Cairngorms National Park to get its own dedicated ranger service
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The Cairngorms National Park Authority is putting plans in place in a bid to avoid a repeat of the spate of dirty camping issues which plagued Badenoch and Strathspey's visitor hotspots at the end of the last Covid lockdown.
Members of the CNPA's board are being asked to approve £236,000 to establish a dedicated seasonal ranger service when they meet virtually tomorrow.
The eight rangers and a manager would work from mid March to the end of October.
They will be supported by five ‘Kickstart’ Youth Placement opportunities for young people at a cost of initially £3000 to the park authority.
David Cameron, the CNPA's director or corporate services, said there was highly positive feedback on the seasonal rangers service established last summer in the national park.
He said the new staff would complement existing ranger services already in operation by other authorities in the Cairngorms.
Mr Cameron stated: "Easter weekend falls in 2021 on the weekend of April 2.
"Despite the ongoing and currently tightened Covid restrictions, we continue to expect the Easter weekend to present the start point of a busy visitor management season in 2021."
The aim is to have seasonal and management staff in post from March 22.
Mr Cameron explained: "As with the 2020 seasonal ranger service development, this allows for a short period of staff training before full commencement of service."
He said the proposed rangers numbers matches the scale of the team deployed in 2020, and will again be added to by the ranger employed through the Cairngorms Capercaillie Project.
However, there will be a rise in cost for the rangers service this year as the intention is to employ them for 14 extra weeks in total.
Last year's rangers did not start work until late June when the UK came out of lockdown.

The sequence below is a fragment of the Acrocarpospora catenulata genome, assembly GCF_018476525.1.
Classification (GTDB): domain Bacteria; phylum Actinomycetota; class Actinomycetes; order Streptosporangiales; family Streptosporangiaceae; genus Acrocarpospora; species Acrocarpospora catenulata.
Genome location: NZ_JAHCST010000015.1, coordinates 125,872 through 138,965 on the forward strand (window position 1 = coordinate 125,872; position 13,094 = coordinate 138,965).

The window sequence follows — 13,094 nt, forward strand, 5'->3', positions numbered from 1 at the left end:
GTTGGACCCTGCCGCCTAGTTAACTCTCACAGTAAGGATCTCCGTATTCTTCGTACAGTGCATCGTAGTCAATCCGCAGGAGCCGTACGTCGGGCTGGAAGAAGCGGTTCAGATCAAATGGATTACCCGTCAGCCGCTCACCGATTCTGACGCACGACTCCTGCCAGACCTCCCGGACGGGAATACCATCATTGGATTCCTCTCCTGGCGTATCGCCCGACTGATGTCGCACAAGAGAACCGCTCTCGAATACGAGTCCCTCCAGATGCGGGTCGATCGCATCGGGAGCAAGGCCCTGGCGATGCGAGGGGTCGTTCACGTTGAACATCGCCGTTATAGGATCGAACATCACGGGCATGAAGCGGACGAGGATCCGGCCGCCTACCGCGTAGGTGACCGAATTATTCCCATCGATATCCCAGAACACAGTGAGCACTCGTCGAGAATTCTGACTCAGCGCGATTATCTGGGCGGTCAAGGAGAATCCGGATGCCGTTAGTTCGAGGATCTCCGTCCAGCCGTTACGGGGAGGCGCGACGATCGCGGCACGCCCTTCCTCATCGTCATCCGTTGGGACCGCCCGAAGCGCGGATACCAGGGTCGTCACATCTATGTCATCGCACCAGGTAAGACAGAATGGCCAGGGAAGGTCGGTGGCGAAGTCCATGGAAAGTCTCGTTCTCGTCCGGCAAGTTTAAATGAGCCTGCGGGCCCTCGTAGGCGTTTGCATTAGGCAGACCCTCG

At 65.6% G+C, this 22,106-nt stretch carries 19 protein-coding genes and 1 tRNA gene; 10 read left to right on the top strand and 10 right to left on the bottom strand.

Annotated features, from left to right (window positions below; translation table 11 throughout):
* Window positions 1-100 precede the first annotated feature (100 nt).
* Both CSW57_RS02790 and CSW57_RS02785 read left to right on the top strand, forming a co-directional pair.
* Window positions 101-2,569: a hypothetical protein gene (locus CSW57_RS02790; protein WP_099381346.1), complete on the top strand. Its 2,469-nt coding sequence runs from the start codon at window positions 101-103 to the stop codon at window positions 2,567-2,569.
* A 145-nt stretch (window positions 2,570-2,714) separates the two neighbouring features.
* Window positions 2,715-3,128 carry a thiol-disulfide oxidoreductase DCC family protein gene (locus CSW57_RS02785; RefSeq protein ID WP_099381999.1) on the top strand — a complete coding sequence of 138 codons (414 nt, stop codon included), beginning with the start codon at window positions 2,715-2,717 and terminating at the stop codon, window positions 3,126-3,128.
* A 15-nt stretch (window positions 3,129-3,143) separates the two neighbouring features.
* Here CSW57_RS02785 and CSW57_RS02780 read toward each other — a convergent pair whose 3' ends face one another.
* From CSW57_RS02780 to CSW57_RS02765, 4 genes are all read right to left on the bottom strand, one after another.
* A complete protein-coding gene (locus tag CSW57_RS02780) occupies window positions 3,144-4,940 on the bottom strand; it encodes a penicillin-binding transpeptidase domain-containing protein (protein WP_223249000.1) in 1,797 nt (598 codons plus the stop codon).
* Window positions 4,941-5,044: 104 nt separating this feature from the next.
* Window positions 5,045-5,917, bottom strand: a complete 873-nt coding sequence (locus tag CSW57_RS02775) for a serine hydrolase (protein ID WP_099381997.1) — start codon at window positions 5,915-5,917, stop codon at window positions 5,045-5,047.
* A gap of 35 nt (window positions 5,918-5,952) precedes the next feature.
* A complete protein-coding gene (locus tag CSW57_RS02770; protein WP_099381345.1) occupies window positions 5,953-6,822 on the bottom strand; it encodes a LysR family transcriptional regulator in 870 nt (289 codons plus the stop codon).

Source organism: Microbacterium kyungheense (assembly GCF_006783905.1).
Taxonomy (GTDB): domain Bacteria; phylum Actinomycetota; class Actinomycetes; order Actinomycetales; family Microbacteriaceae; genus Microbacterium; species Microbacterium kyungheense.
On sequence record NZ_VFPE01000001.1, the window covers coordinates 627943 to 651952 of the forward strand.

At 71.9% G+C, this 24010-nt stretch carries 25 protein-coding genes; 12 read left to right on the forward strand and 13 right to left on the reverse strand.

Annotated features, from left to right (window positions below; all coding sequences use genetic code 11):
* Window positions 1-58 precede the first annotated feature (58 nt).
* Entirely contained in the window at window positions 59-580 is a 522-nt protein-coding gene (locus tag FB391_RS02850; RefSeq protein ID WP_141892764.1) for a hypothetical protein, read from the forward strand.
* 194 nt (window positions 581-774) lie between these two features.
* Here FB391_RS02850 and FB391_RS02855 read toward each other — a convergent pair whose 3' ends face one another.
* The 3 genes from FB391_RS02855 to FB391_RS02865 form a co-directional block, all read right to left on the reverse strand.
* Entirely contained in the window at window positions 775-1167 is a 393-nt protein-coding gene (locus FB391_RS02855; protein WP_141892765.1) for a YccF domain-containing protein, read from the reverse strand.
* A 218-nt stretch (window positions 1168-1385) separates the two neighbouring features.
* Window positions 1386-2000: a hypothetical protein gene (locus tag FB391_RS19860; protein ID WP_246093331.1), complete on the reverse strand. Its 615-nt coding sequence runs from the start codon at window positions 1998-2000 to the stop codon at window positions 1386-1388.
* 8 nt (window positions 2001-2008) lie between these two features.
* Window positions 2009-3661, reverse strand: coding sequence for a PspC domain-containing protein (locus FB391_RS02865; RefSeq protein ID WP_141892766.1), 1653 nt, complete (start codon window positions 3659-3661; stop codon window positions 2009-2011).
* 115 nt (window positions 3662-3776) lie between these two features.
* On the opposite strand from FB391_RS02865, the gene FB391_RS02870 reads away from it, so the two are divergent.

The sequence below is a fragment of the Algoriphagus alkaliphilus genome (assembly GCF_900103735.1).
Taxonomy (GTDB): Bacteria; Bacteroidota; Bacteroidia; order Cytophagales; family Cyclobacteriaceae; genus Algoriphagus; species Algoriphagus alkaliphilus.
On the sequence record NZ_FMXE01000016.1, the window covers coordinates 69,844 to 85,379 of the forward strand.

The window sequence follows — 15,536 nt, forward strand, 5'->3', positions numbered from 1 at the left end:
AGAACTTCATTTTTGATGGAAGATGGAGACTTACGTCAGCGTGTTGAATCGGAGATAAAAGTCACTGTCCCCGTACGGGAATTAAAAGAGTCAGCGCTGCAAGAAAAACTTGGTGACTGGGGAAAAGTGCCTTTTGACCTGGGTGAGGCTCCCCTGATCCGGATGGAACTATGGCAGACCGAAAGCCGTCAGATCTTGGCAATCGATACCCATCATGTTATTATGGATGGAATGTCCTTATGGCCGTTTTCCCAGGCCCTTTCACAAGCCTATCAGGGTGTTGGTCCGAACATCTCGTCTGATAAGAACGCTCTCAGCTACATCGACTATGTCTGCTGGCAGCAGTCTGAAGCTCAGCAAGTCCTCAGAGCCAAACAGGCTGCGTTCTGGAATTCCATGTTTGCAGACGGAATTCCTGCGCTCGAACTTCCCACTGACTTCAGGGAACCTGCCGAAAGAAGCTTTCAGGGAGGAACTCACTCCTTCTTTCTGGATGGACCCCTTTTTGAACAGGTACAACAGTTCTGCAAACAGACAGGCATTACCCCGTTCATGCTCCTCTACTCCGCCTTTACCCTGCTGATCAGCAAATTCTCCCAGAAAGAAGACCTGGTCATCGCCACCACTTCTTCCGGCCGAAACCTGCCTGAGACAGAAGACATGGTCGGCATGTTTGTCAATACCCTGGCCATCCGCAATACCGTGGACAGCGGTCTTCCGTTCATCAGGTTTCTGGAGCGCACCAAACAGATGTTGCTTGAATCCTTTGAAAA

The finance chief warned the commitment of £236,000 will 'clearly limit other potential flexibilities' when the CNPA's full budget is considered in March.
Park officers are also drawing up plans for the recruitment and deployment of five ranger service work placements for young people under the “Kickstart” scheme for which funding has been secured through a collective UK National Parks bid.
The idea of the collective bid for Kickstart funding was initially proposed by CNPA.
North Yorkshire Moors National Park Authority has since taken on the lead role for the application and Mr Cameron said there are good relationships on this project with them.
The Kickstart grant covers National Minimum Wage of £8.91 per hour for a 25 hour week.
As a minimum, the CNPA said it would employ the youngsters at the Scottish Living Wage which will cost around £3000 more than grant cover available.
Mr Cameron said: "Additionally, as we develop the service, we will consider augmenting the 25 hour week creating roles at the authority’s standard 37.5 hour working week."
That could lead to the cost rising to £30,000 this year but he said management would make decisions based on how the park's budget is panning out.
Loch Morlich and other popular visitor spots were damaged by the huge influx of visitors after lockdown ended last summer, with an associated rise in dirty camping.
Life was made a misery for many of the residents of Glenmore. Issues included illegal camp fires and felling of trees, human excrement in local woods and huge amounts of litter.
Park convener Xander McDade has said that the CNPA has to be prepared as best possible to deal with similar issues once the tourism season starts.